Sask. researcher finds alternative fuel in province's agricultural leftovers

·2 min read
Pellets from canola meal, a byproduct from the processing of canola oil, could become the next biofuel, according to a Saskatchewan researcher. (Riley Laychuk/CBC - image credit)
Pellets from canola meal, a byproduct from the processing of canola oil, could become the next biofuel, according to a Saskatchewan researcher. (Riley Laychuk/CBC - image credit)

A University of Saskatchewan researcher has composed a recipe that could put some of the millions of tonnes of leftover canola meal produced in Canada to use in a holistic way: as biofuel.

Professor Ajay Dalai, the Canada research chair of bio-energy and environmentally friendly chemical processing, has been considering how to mimic the forestry sectors use of pellets as a biofuel in the province's vast agricultural industry, which has ample supply.

It would generate an invaluable alternative source of biofuel from leftover materials from canola production.

"Canada exports about $300 million worth of pellets [from forestry] to Japan, USA and U.K. and few other countries," Dalai said.

"Why can't we do the same thing for agricultural materials to bring some revenue to our [local] farmers?"

Canola-based biofuel is already in circulation by blending canola oil with diesel fuel for vehicles. Dalai's process, of creating pellets from canola meal to replace coal and oil in things like heating homes, is another avenue to use canola for fuel.

That's especially applicable to Saskatchewan, which accounts for nearly half (about 47 per cent) of crop fields in Canada, according to a Statistics Canada report in 2017. Canola was the largest crop sown in the province, covering more than 11 million acres in 2016.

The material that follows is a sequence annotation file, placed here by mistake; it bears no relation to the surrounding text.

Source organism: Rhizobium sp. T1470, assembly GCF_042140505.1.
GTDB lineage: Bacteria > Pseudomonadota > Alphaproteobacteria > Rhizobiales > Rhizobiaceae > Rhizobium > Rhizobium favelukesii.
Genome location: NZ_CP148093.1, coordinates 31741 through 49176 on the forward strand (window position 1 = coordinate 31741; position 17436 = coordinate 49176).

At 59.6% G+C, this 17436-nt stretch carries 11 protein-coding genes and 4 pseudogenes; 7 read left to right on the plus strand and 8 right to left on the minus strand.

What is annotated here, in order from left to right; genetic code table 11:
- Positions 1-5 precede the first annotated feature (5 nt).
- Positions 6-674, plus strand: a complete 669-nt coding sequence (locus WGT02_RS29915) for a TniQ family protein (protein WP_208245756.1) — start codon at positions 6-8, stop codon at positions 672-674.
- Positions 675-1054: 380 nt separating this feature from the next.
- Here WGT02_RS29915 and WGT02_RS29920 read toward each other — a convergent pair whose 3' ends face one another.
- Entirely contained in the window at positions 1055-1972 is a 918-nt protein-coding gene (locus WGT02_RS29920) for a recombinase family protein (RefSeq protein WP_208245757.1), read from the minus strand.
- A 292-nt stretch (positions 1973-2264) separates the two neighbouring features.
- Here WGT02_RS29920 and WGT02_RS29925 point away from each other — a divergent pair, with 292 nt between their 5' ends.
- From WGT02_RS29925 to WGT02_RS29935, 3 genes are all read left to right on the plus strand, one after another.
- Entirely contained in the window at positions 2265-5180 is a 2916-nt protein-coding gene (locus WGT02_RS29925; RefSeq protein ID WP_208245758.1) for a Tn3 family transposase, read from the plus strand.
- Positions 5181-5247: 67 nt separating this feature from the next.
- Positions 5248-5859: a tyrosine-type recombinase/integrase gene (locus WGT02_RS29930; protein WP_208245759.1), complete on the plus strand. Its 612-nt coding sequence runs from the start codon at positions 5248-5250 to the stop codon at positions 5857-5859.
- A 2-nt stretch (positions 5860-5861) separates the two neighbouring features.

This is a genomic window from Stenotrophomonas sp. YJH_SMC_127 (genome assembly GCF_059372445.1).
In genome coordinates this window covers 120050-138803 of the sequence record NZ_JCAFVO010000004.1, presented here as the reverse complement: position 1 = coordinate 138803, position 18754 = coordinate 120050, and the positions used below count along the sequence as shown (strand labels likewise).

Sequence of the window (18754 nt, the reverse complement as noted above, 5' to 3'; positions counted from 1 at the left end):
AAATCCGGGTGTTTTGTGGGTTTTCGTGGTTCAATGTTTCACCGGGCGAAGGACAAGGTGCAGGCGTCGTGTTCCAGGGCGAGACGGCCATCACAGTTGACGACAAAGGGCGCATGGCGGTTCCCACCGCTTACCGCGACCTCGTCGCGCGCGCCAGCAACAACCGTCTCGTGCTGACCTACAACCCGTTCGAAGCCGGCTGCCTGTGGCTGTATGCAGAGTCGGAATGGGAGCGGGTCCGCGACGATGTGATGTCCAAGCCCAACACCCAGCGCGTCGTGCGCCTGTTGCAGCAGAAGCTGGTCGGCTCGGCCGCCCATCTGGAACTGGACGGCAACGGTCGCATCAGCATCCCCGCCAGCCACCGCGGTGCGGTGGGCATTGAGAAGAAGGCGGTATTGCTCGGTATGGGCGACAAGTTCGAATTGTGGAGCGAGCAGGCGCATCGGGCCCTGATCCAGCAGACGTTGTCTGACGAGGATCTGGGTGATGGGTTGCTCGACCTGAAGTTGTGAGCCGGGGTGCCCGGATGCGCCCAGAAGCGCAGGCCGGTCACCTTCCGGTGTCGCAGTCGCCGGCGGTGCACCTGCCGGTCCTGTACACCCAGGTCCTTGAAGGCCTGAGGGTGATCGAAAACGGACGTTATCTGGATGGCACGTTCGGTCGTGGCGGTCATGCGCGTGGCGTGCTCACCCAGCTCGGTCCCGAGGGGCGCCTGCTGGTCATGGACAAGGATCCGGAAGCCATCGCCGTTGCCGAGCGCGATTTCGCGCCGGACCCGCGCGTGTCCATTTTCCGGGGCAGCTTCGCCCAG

Dalai said that Canada produced 18 million tonnes of canola meal in 2019. About 10 million tonnes of it was from Saskatchewan.

After the canola oil is squeezed from the crop, about 40 per cent of the meal is fed to livestock and some is exported. The remainder, about 50 per cent of the meal leftovers, could be used for pellet production, he said.

Dalai's challenge was creating pellets that can withstand storage and transportation without swelling or crumbling, and becoming unusable.

He had to consider energy density, mechanical strength and water resistance (also known as hydrophobics). Dalai said his recipe takes all of these into account.

Replacing fossil fuels

Part of what drives Dalai is the economic possibilities — that exporting can be expensive and keeping the products in the province could be beneficial.

Another driver is the province's reliance on fossil fuels as a source of energy, as that source is limited.

About 83 per cent of electricity in the province is drawn from fossil fuels, according to the Canada Energy Regulator.

"Eventually we'll run out of fossil fuels. We are phasing out oil gradually, for home heating, for transportation, for industry; we have to rely on alternative sources, including bioenergy," he said.

"That is not only for us, but for the next generation and generations down the road. So, if you can contribute a small part to this … I think that's really good for everyone."

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